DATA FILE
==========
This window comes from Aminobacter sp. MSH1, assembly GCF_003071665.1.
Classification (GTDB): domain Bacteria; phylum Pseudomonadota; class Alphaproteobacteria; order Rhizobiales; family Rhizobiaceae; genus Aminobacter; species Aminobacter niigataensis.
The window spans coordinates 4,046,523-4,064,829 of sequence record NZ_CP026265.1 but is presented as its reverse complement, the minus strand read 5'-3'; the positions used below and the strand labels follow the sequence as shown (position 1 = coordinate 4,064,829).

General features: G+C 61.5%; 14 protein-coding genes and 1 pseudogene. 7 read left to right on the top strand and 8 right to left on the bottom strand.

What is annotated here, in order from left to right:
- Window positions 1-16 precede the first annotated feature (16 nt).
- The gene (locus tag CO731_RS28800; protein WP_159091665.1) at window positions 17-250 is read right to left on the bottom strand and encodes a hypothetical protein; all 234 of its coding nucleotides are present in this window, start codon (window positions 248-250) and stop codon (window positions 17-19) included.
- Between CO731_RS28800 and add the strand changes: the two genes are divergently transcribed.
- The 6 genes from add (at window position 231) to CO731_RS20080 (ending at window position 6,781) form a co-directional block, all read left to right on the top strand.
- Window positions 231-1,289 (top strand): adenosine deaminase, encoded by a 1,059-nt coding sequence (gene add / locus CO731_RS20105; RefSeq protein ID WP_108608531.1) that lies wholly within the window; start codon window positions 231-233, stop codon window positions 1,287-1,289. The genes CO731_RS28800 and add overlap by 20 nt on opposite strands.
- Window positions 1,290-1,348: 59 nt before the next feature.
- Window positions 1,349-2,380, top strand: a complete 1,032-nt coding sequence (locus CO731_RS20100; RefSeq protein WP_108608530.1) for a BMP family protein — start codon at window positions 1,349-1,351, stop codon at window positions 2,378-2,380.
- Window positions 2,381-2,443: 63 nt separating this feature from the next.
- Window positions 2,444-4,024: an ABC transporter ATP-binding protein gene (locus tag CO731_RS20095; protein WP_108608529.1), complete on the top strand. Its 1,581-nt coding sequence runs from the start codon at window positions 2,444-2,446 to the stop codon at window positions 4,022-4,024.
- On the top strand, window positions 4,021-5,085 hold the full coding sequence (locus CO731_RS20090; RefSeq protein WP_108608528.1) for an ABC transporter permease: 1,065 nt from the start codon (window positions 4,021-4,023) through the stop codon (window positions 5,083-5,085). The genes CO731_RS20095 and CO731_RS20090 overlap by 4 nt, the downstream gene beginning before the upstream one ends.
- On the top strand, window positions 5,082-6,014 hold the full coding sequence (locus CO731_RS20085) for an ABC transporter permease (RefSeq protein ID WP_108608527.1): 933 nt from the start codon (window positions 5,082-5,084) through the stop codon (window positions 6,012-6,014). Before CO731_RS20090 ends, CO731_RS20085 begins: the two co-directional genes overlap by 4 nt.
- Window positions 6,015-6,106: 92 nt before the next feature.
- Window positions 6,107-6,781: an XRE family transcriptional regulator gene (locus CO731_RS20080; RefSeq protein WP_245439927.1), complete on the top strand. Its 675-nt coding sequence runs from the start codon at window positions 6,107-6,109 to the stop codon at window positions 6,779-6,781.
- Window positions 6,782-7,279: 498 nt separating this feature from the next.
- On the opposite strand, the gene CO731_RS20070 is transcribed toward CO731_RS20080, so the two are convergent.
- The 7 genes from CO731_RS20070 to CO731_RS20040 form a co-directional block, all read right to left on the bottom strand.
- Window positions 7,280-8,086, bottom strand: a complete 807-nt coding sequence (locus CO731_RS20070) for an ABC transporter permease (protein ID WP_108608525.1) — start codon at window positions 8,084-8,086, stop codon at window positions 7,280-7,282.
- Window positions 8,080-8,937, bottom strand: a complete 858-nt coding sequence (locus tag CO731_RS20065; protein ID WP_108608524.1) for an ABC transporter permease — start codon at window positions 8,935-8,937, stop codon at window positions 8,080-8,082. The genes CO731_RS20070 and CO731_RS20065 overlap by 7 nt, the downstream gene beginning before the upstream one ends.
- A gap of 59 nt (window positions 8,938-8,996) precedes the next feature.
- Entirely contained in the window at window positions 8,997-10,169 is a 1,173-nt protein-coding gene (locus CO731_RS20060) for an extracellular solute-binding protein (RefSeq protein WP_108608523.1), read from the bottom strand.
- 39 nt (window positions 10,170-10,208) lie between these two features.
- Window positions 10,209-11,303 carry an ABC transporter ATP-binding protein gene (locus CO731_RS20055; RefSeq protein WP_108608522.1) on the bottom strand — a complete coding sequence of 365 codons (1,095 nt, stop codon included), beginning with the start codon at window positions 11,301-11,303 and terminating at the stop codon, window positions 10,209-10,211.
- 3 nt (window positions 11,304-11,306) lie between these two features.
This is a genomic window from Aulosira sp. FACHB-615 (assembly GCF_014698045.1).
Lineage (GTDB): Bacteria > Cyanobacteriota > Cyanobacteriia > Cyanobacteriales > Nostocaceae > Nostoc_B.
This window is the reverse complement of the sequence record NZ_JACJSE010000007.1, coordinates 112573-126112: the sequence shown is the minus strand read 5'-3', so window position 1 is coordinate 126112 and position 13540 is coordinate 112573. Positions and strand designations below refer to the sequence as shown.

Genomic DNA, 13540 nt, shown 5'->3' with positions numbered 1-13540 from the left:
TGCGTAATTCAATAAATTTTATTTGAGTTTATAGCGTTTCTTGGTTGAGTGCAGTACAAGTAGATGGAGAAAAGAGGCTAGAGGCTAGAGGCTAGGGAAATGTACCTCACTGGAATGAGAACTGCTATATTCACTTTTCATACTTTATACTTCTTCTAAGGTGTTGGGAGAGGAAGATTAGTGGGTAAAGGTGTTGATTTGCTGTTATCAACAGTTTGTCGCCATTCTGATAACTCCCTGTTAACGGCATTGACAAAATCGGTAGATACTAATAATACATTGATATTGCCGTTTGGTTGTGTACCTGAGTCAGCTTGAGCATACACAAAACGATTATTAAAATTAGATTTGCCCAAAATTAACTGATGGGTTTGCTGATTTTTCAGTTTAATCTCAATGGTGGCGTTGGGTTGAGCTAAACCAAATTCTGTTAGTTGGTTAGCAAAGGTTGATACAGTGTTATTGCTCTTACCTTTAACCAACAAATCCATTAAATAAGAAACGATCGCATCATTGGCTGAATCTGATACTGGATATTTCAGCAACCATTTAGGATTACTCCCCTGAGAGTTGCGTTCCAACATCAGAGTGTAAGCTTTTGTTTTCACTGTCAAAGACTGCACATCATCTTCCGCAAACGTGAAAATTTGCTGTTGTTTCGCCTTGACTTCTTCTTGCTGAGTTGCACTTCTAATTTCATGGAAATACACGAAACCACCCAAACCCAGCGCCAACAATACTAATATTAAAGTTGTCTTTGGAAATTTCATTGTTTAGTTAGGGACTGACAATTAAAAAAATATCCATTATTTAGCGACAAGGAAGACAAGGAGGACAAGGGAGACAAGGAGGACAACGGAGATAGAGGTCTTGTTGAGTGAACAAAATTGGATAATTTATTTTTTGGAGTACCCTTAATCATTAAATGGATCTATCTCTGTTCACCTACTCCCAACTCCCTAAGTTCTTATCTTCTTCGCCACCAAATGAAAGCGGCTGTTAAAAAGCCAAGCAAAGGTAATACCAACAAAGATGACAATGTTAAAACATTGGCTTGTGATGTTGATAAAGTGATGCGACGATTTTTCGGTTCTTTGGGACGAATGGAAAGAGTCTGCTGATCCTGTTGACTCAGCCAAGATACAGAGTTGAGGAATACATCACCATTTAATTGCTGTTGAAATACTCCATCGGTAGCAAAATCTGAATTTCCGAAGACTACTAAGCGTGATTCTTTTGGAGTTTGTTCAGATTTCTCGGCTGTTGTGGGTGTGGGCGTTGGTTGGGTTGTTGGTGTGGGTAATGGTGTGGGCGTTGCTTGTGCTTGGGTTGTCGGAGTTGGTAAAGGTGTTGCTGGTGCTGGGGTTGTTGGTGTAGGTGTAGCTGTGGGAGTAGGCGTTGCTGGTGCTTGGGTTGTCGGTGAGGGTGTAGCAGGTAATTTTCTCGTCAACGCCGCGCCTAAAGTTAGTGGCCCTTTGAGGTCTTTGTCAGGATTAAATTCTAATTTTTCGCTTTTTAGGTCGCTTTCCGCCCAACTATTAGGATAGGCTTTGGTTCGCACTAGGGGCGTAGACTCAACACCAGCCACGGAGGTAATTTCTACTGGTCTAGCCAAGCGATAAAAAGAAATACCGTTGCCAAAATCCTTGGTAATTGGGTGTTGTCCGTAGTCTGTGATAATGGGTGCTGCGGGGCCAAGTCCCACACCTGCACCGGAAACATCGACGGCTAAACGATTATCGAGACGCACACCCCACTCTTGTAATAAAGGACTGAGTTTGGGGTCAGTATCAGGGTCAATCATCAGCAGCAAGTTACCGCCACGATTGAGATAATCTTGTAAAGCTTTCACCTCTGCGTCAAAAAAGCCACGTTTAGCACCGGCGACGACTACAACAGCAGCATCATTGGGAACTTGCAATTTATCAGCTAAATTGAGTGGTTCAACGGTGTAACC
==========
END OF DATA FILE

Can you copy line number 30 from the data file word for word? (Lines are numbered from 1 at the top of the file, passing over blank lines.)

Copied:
Lineage (GTDB): Bacteria > Cyanobacteriota > Cyanobacteriia > Cyanobacteriales > Nostocaceae > Nostoc_B.